Re: Packet level accounting in IP routers?


Marvin Sirbu (ms6b+@andrew.cmu.edu)
Fri, 22 Apr 88 15:10:28 -0400 (EDT)


There is lots of good economics research on how to price for services which are
mostly based on fixed capital investments. Consider local phone service: you
need a wire from your house to the local telephone central office whether you
make one call or many calls. On the other hand, the computer which sets up
calls grows in proportion to the number of calls made, while the cost of the
switch matrix is proportional to total length of all calls. Inter-office trunk
requirements depend upon the volume of calling minutes in the peak hour. Thus
optimal local phone prices should probably have some component which is based
on connection cost (to cover the local loop), some component based on call
frequency, and some component based on call minutes. Moreover, these rates
should be different in peak hours than in off peak hours, because only peak
hour traffic stimulates the need for more trunks. Using pricing to shift usage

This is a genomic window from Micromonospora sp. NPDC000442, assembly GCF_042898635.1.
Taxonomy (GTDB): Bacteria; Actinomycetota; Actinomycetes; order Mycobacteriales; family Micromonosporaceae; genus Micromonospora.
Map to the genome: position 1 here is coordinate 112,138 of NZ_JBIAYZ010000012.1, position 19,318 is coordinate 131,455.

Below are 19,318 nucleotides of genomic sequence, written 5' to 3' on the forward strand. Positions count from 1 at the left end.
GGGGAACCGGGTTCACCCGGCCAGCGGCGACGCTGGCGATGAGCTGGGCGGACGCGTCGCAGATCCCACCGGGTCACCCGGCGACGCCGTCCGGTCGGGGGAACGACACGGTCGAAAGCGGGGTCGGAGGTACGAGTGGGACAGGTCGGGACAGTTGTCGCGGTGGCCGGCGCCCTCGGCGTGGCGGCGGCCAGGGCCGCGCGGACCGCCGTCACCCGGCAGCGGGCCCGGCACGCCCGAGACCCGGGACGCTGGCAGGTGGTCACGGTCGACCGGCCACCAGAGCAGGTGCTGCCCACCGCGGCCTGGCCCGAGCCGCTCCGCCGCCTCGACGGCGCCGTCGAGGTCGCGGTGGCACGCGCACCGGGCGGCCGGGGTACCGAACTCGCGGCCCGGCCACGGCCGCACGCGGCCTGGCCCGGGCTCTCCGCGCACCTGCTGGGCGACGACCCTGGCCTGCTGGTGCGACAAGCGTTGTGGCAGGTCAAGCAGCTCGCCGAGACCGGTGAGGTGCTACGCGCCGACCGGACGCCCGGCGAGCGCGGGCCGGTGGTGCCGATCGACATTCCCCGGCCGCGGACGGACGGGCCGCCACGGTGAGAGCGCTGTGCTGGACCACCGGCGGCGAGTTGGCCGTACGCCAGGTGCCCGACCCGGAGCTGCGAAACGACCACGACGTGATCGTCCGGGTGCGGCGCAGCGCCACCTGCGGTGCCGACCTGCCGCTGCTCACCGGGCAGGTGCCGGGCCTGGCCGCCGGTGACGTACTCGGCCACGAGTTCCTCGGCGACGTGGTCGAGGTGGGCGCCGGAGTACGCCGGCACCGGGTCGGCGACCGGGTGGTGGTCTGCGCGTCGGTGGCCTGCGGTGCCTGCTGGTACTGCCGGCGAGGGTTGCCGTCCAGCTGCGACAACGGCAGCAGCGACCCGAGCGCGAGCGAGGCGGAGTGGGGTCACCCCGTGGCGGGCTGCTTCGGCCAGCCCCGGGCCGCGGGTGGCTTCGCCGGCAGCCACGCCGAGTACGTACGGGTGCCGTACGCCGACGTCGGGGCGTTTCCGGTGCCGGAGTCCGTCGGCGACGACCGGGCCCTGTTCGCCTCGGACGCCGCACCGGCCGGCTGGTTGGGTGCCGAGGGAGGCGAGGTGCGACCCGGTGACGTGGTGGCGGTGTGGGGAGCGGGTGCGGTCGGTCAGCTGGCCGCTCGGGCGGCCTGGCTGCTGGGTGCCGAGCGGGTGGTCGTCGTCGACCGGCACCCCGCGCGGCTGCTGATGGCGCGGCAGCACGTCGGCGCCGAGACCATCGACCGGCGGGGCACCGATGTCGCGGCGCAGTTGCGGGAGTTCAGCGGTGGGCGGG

from peak to off peak hours reduces the peak trunk requirements. Long distance
telephone rates already make use of this simple fact.

Computer service bureaus have long since learned these theories and have
implemented them in their pricing policies.

Two particularly good articles are:

Mitchell, Bridger M., "Economic Issues in Usage Sensitive Pricing," The RAND
Corporation P-6530, 1980, and
Park, Rolla Edward, and Bridger Mitchell, "Optimal Peak-Load Pricing for Local
Telephone Calls," RAND, R-3404-1-RC, March 1987.

A more accessible article is:
Mitchell, "Optimal Pricing of Local Telephone Service," American Economic
Review, Sept, 1978, and



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